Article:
7 Better Ways To Say “Sorry For The Late Reply” On Email

Sometimes, something gets in the way and prevents us from responding to an email in good time. In times like this, the common phrase “sorry for the late reply” helps. However, there are better alternatives, and this article will explore what you can use instead.

What Can I Say Instead Of “Sorry For The Late Reply” On Email?

There are plenty of different ways we can say this in an email. This article will highlight the following to help you:

  • Thank you for your patience
  • I had hoped to respond sooner, but
  • My apologies for the delayed response
  • So sorry for the late response
  • I was looking through my drafts and realized I did not send this
  • Sorry for making you wait on this reply
  • I hope you weren’t waiting for too long
better ways to say sorry for the late reply

The preferred version is “thank you for your patience.” This phrase works well because it takes “sorry” away, which can sometimes have negative connotations. Now, we say “thank you” to make the message feel more positive from the start, which helps when delivering emails.

Thank You For Your Patience

“Thank you for your patience” is a great way to apologize for making somebody wait for you to reply. While it doesn’t strictly use “sorry” to apologize, we can instead “thank” them for taking the time out to wait for us.

Sometimes, we are not able to reply to an email due to something that is outside of our control. When this is the case, we might not feel the need to say “sorry,” but we might at least want to find a gentler way to apologize to someone for making them wait.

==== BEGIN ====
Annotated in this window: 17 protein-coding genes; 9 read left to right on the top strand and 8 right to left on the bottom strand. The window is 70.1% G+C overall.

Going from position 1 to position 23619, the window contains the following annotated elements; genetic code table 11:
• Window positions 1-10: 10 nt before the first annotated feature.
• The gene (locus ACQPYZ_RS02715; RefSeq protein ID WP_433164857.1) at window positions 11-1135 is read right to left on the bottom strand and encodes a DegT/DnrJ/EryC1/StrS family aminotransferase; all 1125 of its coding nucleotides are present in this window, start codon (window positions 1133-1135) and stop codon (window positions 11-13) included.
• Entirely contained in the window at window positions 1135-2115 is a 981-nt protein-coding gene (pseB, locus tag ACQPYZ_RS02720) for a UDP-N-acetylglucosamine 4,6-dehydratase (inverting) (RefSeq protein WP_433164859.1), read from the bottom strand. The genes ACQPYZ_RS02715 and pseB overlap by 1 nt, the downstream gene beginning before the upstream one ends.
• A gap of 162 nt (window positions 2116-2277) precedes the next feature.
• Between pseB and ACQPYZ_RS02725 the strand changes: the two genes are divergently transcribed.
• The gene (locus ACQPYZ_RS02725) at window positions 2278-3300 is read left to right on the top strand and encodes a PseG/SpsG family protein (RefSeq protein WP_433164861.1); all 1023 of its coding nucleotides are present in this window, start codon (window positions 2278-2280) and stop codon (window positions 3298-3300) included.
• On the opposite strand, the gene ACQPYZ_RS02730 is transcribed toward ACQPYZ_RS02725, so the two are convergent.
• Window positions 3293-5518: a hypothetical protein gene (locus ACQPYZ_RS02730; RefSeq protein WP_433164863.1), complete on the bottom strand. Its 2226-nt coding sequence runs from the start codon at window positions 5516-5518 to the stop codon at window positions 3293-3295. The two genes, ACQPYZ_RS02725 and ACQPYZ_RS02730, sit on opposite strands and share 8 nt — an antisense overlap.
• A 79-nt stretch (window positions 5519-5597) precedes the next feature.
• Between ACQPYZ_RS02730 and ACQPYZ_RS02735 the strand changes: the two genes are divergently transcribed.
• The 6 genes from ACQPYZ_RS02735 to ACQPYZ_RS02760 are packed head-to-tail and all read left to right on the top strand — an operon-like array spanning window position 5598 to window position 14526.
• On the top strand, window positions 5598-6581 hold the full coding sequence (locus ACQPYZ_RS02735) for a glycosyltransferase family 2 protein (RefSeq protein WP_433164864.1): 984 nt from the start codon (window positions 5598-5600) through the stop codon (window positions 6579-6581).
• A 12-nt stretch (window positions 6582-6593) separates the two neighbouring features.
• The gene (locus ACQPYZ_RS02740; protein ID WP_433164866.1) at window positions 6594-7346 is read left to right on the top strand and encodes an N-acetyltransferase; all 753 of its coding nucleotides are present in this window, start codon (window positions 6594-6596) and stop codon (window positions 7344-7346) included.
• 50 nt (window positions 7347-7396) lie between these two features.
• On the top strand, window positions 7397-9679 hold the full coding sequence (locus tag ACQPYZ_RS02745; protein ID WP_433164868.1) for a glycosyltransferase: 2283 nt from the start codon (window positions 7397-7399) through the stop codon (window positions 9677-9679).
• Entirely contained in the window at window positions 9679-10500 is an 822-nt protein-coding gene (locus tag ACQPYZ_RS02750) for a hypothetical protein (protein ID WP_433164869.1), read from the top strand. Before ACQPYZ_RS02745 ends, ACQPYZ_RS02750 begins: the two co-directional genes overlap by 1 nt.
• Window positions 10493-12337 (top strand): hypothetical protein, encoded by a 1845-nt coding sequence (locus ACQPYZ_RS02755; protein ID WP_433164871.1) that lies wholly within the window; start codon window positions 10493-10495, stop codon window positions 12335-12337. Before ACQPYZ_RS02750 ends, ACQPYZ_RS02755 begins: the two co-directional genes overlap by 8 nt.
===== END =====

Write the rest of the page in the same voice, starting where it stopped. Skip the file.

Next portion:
That’s why “thank you for your patience” is the best choice. It works because we don’t want to apologize for other things coming up, and yet we’re still thankful that the recipient waited around for us.

Of course, this phrase doesn’t work if you’re emailing somebody who has already written to you to complain about how long your response is taking. In these cases, “thank you for your patience” sounds sarcastic, so you should probably avoid using it.

Check out these examples to see how it works:

  • Dear sir,
  • Thank you for your patience. I am now able to discuss this matter further with you.
  • Kind regards,
  • Cole Mack
  • Dear Mr. Smith,
  • Thank you for your patience. I have discussed this issue with my supervisor, and we have come to a decision.
  • Yours sincerely,
  • Mary Jane

I Had Hoped To Respond Sooner, But

“I had hoped to respond sooner, but” doesn’t use an apology at all. Instead, we use “hope” to show that we intended to reply quicker than we actually did. However, something may have come up that prevented us from doing so.

Usually, we would explain what happened that stopped us from being able to email someone. It can be construed as an excuse, which some people do not appreciate, but it can work in most cases.